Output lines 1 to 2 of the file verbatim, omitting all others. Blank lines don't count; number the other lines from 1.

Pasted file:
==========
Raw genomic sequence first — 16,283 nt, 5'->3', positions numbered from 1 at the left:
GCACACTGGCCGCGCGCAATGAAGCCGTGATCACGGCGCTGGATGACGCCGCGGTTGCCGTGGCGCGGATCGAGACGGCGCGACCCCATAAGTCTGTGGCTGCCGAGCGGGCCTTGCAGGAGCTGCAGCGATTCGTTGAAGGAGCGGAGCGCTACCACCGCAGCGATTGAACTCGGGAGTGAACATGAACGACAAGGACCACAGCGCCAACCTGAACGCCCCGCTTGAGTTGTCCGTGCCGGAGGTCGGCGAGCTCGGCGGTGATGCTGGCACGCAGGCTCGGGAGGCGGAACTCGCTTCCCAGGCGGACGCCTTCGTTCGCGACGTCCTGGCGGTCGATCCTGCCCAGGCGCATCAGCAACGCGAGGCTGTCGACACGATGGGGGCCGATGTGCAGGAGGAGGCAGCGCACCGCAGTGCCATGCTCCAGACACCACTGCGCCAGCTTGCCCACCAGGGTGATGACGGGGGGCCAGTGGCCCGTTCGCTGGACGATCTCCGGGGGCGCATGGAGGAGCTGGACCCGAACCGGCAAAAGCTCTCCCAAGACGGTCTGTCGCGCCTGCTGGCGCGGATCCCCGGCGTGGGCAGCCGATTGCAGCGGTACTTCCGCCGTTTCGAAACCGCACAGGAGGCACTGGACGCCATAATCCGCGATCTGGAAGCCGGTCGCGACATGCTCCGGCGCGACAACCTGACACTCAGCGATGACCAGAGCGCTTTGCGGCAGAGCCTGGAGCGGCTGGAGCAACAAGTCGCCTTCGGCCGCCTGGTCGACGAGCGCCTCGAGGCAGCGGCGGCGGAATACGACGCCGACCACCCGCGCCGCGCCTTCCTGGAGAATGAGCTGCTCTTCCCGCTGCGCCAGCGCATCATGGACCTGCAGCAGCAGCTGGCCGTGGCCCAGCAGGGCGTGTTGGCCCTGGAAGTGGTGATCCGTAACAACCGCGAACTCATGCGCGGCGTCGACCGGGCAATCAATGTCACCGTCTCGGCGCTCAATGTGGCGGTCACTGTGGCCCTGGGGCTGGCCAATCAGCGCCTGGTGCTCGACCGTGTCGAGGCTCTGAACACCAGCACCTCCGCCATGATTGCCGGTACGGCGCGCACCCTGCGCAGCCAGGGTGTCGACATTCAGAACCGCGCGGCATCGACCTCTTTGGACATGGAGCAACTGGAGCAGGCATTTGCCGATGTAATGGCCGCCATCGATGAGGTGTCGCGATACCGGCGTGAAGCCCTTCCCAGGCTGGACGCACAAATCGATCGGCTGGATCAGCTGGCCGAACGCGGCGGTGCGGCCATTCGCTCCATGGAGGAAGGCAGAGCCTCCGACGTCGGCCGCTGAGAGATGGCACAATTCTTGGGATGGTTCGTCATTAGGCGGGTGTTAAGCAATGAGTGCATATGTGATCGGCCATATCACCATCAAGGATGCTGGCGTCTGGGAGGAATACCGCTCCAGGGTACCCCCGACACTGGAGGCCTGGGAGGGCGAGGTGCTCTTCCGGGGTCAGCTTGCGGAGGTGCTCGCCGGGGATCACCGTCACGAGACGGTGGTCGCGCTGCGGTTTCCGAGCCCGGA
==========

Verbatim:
Raw genomic sequence first — 16,283 nt, 5'->3', positions numbered from 1 at the left:
GCACACTGGCCGCGCGCAATGAAGCCGTGATCACGGCGCTGGATGACGCCGCGGTTGCCGTGGCGCGGATCGAGACGGCGCGACCCCATAAGTCTGTGGCTGCCGAGCGGGCCTTGCAGGAGCTGCAGCGATTCGTTGAAGGAGCGGAGCGCTACCACCGCAGCGATTGAACTCGGGAGTGAACATGAACGACAAGGACCACAGCGCCAACCTGAACGCCCCGCTTGAGTTGTCCGTGCCGGAGGTCGGCGAGCTCGGCGGTGATGCTGGCACGCAGGCTCGGGAGGCGGAACTCGCTTCCCAGGCGGACGCCTTCGTTCGCGACGTCCTGGCGGTCGATCCTGCCCAGGCGCATCAGCAACGCGAGGCTGTCGACACGATGGGGGCCGATGTGCAGGAGGAGGCAGCGCACCGCAGTGCCATGCTCCAGACACCACTGCGCCAGCTTGCCCACCAGGGTGATGACGGGGGGCCAGTGGCCCGTTCGCTGGACGATCTCCGGGGGCGCATGGAGGAGCTGGACCCGAACCGGCAAAAGCTCTCCCAAGACGGTCTGTCGCGCCTGCTGGCGCGGATCCCCGGCGTGGGCAGCCGATTGCAGCGGTACTTCCGCCGTTTCGAAACCGCACAGGAGGCACTGGACGCCATAATCCGCGATCTGGAAGCCGGTCGCGACATGCTCCGGCGCGACAACCTGACACTCAGCGATGACCAGAGCGCTTTGCGGCAGAGCCTGGAGCGGCTGGAGCAACAAGTCGCCTTCGGCCGCCTGGTCGACGAGCGCCTCGAGGCAGCGGCGGCGGAATACGACGCCGACCACCCGCGCCGCGCCTTCCTGGAGAATGAGCTGCTCTTCCCGCTGCGCCAGCGCATCATGGACCTGCAGCAGCAGCTGGCCGTGGCCCAGCAGGGCGTGTTGGCCCTGGAAGTGGTGATCCGTAACAACCGCGAACTCATGCGCGGCGTCGACCGGGCAATCAATGTCACCGTCTCGGCGCTCAATGTGGCGGTCACTGTGGCCCTGGGGCTGGCCAATCAGCGCCTGGTGCTCGACCGTGTCGAGGCTCTGAACACCAGCACCTCCGCCATGATTGCCGGTACGGCGCGCACCCTGCGCAGCCAGGGTGTCGACATTCAGAACCGCGCGGCATCGACCTCTTTGGACATGGAGCAACTGGAGCAGGCATTTGCCGATGTAATGGCCGCCATCGATGAGGTGTCGCGATACCGGCGTGAAGCCCTTCCCAGGCTGGACGCACAAATCGATCGGCTGGATCAGCTGGCCGAACGCGGCGGTGCGGCCATTCGCTCCATGGAGGAAGGCAGAGCCTCCGACGTCGGCCGCTGAGAGATGGCACAATTCTTGGGATGGTTCGTCATTAGGCGGGTGTTAAGCAATGAGTGCATATGTGATCGGCCATATCACCATCAAGGATGCTGGCGTCTGGGAGGAATACCGCTCCAGGGTACCCCCGACACTGGAGGCCTGGGAGGGCGAGGTGCTCTTCCGGGGTCAGCTTGCGGAGGTGCTCGCCGGGGATCACCGTCACGAGACGGTGGTCGCGCTGCGGTTTCCGAGCCCGGA